🎵 Jimmy Eat World is back with their best album since “Futures”, but I actually want to talk to you about Coldplay, because that’s who I’ve been thinking about a lot this week. WAIT. Before you unsubscribe, hear me out ok? 

Coldplay has a new album coming out in November, and they just released two songs from it, including Arabesque. The song features the Nigerian musician Femi Kuti and his band. If that name doesn’t ring a bell, here’s some history. Femi is the eldest son of the absolutely legendary pioneer of Afrobeat music, Fela Kuti, and a grandchild of women’s rights activist Funmilayo Ransome Kuti. Like his father, Femi has been extremely active in social and political causes throughout his career.

Now, as for the song itself... I’m pretty sure most people will hate this. But good for Coldplay for going there, and going all the way. This is not watered down Afrobeat jazz, it’s the real thing. Do yourself a favor: throw out any preconceived ideas you have about Coldplay, Afrobeat, and jazz, and just.... enjoy it.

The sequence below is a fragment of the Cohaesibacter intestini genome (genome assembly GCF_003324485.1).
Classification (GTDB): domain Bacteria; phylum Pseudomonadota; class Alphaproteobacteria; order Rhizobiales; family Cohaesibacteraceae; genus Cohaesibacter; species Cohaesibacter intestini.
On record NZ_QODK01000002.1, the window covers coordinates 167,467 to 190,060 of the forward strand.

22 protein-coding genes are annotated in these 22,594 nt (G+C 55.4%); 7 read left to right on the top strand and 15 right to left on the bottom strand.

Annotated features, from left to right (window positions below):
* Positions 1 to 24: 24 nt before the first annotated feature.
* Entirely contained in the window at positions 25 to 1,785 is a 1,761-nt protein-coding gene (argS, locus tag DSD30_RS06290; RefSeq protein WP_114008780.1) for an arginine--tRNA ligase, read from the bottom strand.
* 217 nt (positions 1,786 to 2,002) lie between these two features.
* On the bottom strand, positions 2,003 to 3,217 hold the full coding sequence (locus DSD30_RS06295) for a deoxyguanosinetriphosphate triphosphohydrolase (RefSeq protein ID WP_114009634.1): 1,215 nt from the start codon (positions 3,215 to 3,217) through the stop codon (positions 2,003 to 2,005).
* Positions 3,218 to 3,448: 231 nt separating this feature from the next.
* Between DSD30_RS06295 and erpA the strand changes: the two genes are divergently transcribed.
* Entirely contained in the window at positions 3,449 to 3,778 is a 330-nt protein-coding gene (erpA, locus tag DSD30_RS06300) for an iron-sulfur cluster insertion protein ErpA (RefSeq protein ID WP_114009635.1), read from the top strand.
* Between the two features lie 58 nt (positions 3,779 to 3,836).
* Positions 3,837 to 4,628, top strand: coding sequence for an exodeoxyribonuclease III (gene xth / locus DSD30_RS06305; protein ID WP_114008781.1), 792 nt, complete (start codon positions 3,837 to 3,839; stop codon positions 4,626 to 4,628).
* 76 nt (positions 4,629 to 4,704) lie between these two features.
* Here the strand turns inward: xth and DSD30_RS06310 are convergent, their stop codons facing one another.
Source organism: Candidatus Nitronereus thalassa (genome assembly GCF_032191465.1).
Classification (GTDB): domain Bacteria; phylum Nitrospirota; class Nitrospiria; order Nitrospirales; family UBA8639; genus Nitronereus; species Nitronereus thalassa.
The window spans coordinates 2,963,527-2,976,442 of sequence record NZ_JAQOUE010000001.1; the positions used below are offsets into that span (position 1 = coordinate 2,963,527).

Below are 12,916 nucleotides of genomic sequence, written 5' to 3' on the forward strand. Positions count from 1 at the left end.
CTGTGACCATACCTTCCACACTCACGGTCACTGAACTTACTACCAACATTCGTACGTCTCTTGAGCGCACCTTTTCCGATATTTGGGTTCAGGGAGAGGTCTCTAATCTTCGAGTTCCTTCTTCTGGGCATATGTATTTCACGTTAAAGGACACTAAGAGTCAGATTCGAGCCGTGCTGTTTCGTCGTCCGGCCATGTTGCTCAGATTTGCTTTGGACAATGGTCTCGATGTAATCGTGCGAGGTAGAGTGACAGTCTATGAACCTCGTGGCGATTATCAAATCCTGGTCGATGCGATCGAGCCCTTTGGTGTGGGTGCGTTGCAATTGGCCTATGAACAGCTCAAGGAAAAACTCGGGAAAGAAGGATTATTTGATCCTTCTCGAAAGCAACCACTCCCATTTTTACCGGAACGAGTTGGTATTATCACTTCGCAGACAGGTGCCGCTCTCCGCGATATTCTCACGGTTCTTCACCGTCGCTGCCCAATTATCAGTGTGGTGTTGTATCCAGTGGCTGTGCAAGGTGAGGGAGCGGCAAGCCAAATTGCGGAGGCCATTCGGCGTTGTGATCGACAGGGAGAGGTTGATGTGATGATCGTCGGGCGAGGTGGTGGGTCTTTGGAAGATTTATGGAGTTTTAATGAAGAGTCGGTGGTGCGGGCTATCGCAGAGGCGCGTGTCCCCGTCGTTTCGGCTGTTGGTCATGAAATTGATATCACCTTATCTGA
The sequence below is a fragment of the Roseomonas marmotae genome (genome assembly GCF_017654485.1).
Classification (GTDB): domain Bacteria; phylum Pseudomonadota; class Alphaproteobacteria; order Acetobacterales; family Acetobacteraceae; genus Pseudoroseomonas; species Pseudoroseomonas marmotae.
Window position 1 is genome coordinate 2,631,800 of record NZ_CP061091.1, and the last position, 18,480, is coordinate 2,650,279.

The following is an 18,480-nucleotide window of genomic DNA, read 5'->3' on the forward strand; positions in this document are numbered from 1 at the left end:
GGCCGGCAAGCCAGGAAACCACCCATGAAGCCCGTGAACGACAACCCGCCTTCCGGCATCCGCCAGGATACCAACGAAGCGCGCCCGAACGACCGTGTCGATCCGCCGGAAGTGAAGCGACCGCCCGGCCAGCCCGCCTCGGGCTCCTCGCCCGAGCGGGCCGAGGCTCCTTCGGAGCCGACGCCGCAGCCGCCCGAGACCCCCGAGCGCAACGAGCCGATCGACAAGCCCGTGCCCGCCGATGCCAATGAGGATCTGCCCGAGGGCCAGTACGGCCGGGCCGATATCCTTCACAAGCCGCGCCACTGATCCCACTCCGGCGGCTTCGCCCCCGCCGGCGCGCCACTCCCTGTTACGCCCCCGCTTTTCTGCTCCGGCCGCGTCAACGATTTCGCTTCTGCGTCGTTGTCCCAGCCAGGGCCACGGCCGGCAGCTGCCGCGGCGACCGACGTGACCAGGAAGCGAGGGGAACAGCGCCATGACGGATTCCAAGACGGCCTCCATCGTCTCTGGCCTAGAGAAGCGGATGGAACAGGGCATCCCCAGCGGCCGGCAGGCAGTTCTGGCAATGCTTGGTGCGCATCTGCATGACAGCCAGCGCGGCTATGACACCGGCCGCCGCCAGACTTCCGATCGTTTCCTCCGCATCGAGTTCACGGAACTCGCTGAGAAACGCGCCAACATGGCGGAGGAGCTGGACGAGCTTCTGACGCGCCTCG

🐦 Hard relate:


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Elezea is a newsletter with links, resources, and commentary to help you create better products, work better together, and understand the broader impact of technology on our work and our lives. It’s written by Rian van der Merwe, who is a product manager, author, speaker, and person who would be very grateful if you shared the newsletter’s sign-up page with people you like.